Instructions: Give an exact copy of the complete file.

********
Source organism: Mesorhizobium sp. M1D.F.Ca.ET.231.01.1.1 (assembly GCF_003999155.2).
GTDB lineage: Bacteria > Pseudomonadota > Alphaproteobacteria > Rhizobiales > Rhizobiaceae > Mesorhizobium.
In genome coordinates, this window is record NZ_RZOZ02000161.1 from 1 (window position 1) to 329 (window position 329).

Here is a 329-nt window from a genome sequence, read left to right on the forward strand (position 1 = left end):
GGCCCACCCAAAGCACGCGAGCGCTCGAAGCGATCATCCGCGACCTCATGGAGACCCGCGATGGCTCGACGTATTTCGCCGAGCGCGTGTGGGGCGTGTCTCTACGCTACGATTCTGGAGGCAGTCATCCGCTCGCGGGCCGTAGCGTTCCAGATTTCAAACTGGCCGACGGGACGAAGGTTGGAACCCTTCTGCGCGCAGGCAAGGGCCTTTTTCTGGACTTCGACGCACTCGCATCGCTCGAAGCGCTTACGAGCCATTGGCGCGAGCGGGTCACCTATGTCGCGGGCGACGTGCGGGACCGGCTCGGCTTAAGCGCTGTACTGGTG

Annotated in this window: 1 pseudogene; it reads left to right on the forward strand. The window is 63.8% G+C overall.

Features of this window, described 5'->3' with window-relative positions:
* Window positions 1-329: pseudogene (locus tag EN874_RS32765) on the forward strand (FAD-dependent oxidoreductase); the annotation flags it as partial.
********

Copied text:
Source organism: Mesorhizobium sp. M1D.F.Ca.ET.231.01.1.1 (assembly GCF_003999155.2).
GTDB lineage: Bacteria > Pseudomonadota > Alphaproteobacteria > Rhizobiales > Rhizobiaceae > Mesorhizobium.
In genome coordinates, this window is record NZ_RZOZ02000161.1 from 1 (window position 1) to 329 (window position 329).

Here is a 329-nt window from a genome sequence, read left to right on the forward strand (position 1 = left end):
GGCCCACCCAAAGCACGCGAGCGCTCGAAGCGATCATCCGCGACCTCATGGAGACCCGCGATGGCTCGACGTATTTCGCCGAGCGCGTGTGGGGCGTGTCTCTACGCTACGATTCTGGAGGCAGTCATCCGCTCGCGGGCCGTAGCGTTCCAGATTTCAAACTGGCCGACGGGACGAAGGTTGGAACCCTTCTGCGCGCAGGCAAGGGCCTTTTTCTGGACTTCGACGCACTCGCATCGCTCGAAGCGCTTACGAGCCATTGGCGCGAGCGGGTCACCTATGTCGCGGGCGACGTGCGGGACCGGCTCGGCTTAAGCGCTGTACTGGTG

Annotated in this window: 1 pseudogene; it reads left to right on the forward strand. The window is 63.8% G+C overall.

Features of this window, described 5'->3' with window-relative positions:
* Window positions 1-329: pseudogene (locus tag EN874_RS32765) on the forward strand (FAD-dependent oxidoreductase); the annotation flags it as partial.